Principal timpanist Douglas Cardwell will tackle Johann Karl Christian Fischer’s virtuoso Symphony with Eight Obbligato Timpani, written in 1792.
“The timpani carries the tune,” Cardwell said. “It’s written for eight drums. I will play the original cadenza, and I wrote a new cadenza for the third. People will come away from the concert saying they’ve never seen anything like that.”
The concert will open with “Bachianas brasileiras,” by Hector Villa-Lobos, a series of nine suites combining the styles of both Bach and Brazil with eight cellos.
Santa Fe soprano Ingela Onstad, who has built an international opera career, is the soloist. Onstad has sung at Dresden, the UNM Opera Theatre and the Santa Fe Opera.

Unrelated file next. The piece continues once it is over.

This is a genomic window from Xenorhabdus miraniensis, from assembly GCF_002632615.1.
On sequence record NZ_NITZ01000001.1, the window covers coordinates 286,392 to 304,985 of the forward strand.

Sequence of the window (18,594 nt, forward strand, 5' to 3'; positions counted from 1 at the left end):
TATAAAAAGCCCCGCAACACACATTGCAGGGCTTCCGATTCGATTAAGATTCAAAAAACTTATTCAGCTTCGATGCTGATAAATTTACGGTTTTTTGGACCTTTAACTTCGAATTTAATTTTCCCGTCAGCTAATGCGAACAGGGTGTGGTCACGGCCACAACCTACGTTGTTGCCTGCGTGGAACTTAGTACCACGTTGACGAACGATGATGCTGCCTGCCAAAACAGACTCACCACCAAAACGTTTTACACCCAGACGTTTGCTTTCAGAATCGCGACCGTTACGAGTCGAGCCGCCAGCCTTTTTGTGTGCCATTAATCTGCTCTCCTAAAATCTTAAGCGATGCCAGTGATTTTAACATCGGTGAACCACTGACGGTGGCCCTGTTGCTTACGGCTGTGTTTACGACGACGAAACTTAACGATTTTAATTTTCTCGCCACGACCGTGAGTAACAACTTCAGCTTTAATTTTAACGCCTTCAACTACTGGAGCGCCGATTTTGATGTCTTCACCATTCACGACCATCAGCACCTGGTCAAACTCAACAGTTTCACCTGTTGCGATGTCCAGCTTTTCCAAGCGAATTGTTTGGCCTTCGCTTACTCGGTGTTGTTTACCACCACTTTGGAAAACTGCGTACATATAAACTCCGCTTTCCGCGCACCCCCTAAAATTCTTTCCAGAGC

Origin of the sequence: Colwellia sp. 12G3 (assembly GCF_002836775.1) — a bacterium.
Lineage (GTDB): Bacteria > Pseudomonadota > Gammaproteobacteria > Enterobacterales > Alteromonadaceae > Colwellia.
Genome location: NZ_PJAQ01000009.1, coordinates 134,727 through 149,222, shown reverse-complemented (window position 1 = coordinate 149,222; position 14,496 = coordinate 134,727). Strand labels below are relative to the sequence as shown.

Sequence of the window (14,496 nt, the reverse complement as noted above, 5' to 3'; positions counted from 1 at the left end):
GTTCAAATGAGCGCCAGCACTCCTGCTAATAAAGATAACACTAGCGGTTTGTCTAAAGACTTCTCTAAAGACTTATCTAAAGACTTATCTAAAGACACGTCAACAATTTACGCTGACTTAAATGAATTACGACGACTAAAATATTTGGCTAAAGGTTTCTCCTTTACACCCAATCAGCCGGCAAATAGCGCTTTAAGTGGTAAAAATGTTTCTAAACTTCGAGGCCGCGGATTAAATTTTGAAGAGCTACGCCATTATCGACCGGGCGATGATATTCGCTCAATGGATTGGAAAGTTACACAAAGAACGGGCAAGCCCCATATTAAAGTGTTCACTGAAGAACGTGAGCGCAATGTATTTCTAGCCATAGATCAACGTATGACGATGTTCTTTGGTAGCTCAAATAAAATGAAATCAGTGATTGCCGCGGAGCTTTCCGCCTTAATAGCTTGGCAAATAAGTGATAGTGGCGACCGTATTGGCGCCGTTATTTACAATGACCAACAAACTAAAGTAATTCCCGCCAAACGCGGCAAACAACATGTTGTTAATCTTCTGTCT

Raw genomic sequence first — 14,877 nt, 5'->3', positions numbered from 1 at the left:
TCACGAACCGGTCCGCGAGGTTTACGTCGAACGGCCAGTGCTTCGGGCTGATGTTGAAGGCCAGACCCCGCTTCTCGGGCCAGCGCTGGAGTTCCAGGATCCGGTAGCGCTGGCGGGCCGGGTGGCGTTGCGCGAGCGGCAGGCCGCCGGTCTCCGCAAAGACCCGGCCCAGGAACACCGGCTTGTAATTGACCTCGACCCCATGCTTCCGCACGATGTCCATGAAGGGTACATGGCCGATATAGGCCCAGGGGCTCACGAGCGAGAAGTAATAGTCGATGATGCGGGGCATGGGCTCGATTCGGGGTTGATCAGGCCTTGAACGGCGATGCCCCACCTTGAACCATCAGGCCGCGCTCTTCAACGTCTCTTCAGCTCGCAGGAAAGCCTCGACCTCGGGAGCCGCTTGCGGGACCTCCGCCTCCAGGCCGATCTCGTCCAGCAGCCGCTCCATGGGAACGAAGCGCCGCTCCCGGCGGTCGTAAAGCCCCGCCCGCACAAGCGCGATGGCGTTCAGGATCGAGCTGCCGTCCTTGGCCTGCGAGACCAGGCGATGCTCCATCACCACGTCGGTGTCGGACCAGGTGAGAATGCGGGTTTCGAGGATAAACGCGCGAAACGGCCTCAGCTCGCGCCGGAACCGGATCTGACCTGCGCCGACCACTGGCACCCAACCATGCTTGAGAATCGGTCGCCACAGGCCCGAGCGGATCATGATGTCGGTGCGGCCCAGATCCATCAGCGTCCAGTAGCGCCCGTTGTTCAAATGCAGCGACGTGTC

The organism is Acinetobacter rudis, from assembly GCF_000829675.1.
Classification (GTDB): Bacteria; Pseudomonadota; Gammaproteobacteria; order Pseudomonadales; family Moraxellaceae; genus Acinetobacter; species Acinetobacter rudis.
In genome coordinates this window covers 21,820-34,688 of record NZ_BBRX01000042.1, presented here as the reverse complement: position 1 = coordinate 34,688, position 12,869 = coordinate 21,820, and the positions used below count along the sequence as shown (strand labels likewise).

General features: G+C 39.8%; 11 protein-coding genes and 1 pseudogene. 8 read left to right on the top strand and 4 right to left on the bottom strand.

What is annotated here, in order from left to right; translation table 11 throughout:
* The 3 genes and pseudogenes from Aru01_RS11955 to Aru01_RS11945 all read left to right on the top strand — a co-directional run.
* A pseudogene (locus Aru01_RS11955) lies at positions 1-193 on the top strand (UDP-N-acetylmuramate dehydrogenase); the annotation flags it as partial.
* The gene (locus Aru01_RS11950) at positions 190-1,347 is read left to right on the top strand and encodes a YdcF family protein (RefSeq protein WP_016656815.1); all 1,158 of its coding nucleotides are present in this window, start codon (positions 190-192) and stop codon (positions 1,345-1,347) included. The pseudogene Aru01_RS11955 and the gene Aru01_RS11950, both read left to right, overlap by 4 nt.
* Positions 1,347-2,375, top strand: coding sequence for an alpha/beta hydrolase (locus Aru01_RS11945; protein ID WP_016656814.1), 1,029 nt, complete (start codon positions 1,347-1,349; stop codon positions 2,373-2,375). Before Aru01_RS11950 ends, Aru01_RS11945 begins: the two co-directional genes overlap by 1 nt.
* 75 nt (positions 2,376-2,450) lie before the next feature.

Cardwell’s colleague Hovey Corbin will tackle the rhythm of the Eroica.
“I think it’s just a vast piece with a vast range of color,” Cardwell said. “I’ve played it several times, and I’m drenched with sweat at the end of it.”
Beethoven originally wrote the Eroica (“Heroic”) as a tribute to Napoleon, whom he believed embodied the democratic ideals of the French Revolution. But he withdrew his dedication after Napoleon crowned himself emperor in 1804.
Beethoven removed Napoleon’s name from his manuscript so forcefully that he erased his way through the paper, leaving holes in the title page.